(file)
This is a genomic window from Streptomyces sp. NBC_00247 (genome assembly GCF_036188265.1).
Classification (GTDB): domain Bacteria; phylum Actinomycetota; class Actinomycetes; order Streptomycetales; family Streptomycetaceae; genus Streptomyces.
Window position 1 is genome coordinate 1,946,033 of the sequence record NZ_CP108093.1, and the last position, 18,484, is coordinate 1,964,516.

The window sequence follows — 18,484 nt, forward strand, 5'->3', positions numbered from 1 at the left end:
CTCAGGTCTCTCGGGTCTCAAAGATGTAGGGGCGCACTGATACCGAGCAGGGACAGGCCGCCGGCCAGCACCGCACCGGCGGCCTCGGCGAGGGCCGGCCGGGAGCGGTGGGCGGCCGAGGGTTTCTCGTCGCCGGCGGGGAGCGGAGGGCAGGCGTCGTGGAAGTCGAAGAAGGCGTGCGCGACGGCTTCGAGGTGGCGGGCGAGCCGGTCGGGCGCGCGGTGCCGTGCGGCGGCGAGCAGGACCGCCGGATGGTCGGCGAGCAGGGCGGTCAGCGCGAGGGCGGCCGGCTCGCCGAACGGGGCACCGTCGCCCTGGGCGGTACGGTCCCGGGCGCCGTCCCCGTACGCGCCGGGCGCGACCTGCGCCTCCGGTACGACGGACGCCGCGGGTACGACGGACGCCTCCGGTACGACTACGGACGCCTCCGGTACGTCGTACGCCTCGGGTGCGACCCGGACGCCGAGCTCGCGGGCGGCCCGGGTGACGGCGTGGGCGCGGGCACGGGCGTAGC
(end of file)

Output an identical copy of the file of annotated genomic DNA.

This is a genomic window from Streptomyces sp. NBC_00247 (genome assembly GCF_036188265.1).
Classification (GTDB): domain Bacteria; phylum Actinomycetota; class Actinomycetes; order Streptomycetales; family Streptomycetaceae; genus Streptomyces.
Window position 1 is genome coordinate 1,946,033 of the sequence record NZ_CP108093.1, and the last position, 18,484, is coordinate 1,964,516.

The window sequence follows — 18,484 nt, forward strand, 5'->3', positions numbered from 1 at the left end:
CTCAGGTCTCTCGGGTCTCAAAGATGTAGGGGCGCACTGATACCGAGCAGGGACAGGCCGCCGGCCAGCACCGCACCGGCGGCCTCGGCGAGGGCCGGCCGGGAGCGGTGGGCGGCCGAGGGTTTCTCGTCGCCGGCGGGGAGCGGAGGGCAGGCGTCGTGGAAGTCGAAGAAGGCGTGCGCGACGGCTTCGAGGTGGCGGGCGAGCCGGTCGGGCGCGCGGTGCCGTGCGGCGGCGAGCAGGACCGCCGGATGGTCGGCGAGCAGGGCGGTCAGCGCGAGGGCGGCCGGCTCGCCGAACGGGGCACCGTCGCCCTGGGCGGTACGGTCCCGGGCGCCGTCCCCGTACGCGCCGGGCGCGACCTGCGCCTCCGGTACGACGGACGCCGCGGGTACGACGGACGCCTCCGGTACGACTACGGACGCCTCCGGTACGTCGTACGCCTCGGGTGCGACCCGGACGCCGAGCTCGCGGGCGGCCCGGGTGACGGCGTGGGCGCGGGCACGGGCGTAGC